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Austerity confuses virtue with vice

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Protests in Syntagma Square, Athens. Image Source: CNBC

The second rescue plan for Greece that was decided on the latest EU summit has many flaws which I explained in detail in a previous article. To remind you though of the main failure of the the new plan, it fails to understand the very structure of the crisis, which is a systemic crisis of the euro. The new deal treats the crisis as a Greek problem, thus continuing on the same failing rationale of the first bailout and of the ineffective “Fiscal Consolidation” policies (austerity policies) that have been implemented so far. The new deal massively fails to address the key issue of economic growth, which is the single most important step away from the crisis (do not be misguided by the euphoria that now exists in the markets – it will certainly be short lived).

What the new deal basically puts down, is a mechanism that will ensure liquidity for the Greek state and for the private banks. Liquidity that will not end up in the real economy though as the lion’s share will be given to pay back creditors and to recapitalize banks. Moreover the so-called “Marshall Plan” for Greece, is nothing more than a promising, but empty label, that has been given to a mere process of reallocation of community funds. The new deal is yet another step further into the realm of austerity that has so far worsened the crisis.

Austerity remains the main idea in this new deal for Greece (fiscal consolidation is a euphemism). Since “fiscal consolidation” (austerity) is still the primary aim of European leaders, it is worth putting down the mechanics of austerity amid a recession, to prove that austerity confuses virtue with vice.

Austerity of the sort that is practiced in Greece cannot save the country from default, as it only worsens the crisis, by increasing unemployment, thus decreasing aggregate demand and increasing unemployment benefits by the state. So aggregate demand falls and more people become unemployed, which means that the state will a) receive less tax revenue, b) it will have to assist more people with unemployment benefits (more spending), c) the state will have to increase taxes even further so as to maintain about the same level of income, d) it will fail to attract private investment, as in an environment of low demand (and increased taxes), no rational agent would invest. It is vain to expect supply-side growth in an economy with a constantly decreasing aggregate demand and with a highly uncertain business environment.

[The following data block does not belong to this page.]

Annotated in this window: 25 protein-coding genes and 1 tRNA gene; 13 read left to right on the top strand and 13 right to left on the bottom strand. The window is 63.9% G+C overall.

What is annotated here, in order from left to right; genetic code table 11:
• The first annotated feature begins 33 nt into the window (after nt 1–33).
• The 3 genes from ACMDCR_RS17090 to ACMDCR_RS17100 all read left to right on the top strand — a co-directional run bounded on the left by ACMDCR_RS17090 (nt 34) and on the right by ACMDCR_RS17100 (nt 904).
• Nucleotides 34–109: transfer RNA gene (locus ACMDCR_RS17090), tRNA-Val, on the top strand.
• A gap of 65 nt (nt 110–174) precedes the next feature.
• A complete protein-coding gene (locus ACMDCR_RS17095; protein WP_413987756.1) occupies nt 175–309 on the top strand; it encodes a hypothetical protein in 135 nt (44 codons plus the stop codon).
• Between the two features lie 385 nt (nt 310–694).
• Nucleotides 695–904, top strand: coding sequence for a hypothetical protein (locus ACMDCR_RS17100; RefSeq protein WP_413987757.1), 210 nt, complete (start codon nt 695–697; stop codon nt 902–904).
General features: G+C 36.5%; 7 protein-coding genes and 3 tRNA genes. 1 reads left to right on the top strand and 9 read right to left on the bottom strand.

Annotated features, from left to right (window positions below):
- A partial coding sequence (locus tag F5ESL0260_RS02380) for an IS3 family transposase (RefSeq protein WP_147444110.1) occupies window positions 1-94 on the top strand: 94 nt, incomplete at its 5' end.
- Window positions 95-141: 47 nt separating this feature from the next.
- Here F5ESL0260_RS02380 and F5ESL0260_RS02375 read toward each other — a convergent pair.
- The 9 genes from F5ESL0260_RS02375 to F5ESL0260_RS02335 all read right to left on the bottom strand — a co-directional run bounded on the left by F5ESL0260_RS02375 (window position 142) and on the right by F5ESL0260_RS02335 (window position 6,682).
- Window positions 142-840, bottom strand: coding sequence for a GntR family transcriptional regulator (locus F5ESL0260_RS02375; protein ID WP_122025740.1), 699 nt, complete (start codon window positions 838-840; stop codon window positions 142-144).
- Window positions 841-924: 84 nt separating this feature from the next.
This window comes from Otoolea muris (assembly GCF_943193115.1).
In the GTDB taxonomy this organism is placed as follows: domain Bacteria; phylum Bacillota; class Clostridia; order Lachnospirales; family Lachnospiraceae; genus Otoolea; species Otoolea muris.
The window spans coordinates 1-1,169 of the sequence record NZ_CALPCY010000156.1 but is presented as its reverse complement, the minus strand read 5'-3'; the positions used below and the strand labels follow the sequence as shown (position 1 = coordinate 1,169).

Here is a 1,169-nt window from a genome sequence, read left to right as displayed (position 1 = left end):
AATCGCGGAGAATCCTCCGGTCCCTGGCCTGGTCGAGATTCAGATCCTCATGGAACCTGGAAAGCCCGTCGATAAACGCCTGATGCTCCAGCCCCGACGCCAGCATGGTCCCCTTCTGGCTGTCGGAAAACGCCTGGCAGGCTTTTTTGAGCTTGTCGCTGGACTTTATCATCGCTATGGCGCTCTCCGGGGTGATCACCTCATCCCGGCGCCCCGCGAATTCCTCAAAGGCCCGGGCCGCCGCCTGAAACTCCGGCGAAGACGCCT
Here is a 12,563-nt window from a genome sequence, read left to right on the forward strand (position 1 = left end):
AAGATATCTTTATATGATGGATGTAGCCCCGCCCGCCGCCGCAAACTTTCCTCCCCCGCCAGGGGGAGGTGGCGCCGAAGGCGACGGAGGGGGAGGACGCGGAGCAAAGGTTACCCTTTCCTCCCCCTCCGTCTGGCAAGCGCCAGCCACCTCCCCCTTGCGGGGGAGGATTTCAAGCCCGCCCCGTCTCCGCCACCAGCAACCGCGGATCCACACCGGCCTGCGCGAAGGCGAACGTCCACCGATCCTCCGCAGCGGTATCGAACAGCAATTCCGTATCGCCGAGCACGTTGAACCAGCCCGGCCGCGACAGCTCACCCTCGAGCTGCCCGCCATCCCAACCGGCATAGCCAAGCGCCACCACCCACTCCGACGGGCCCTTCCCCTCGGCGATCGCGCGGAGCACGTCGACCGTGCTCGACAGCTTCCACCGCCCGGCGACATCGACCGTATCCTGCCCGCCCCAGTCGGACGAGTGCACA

Make no mistake, the problem with Greece is its immense debt (that only relates to Greece – the crisis in Europe is systemic). But the only way to deal with a sovereign debt is to stimulate the economy, which will in turn bring in revenues. A growing economy does not worry as much about its debt, regardless of the size of it. The sovereign debt becomes sustainable once the government achieves economic growth that is above the interest rates that it has to pay back (this is also another failure of the new deal – 3.5% interest rate is still very high for Greece as the country doesn’t grow at all). Thus what a rational state should go for, is job creation, not job destruction, as it now does.
The above are wrapped up, in Paul Krugman’s statement:

Why not slash deficits immediately? Because tax increases and cuts in government spending would depress economies further, worsening unemployment. And cutting spending in a deeply depressed economy is largely self-defeating even in purely fiscal terms: any savings achieved at the front end are partly offset by lower revenue, as the economy shrinks. So jobs now, deficits later was and is the right strategy. </p>

Strict austerity policies massively fail to make the debt sustainable exactly because they fail to make the economy grow. They fail to create primary surplus (surplus without interest rates) that is necessary for making the debt sustainable, since the real economy becomes so depressed that the state cannot raise enough revenue from it. So even if the state spends almost nothing thinking that it will save money, in the end it will receive less revenue as the money coming from the real economy falls exponentially, since the economy shrinks as we now see in Greece.

The belief that strict austerity can fix the economy is a delusion. But when combined with an overt support to bankers (as is the case right now) at the expense of the well-being of the lower parts of the income distribution, then it is nothing more than class politics.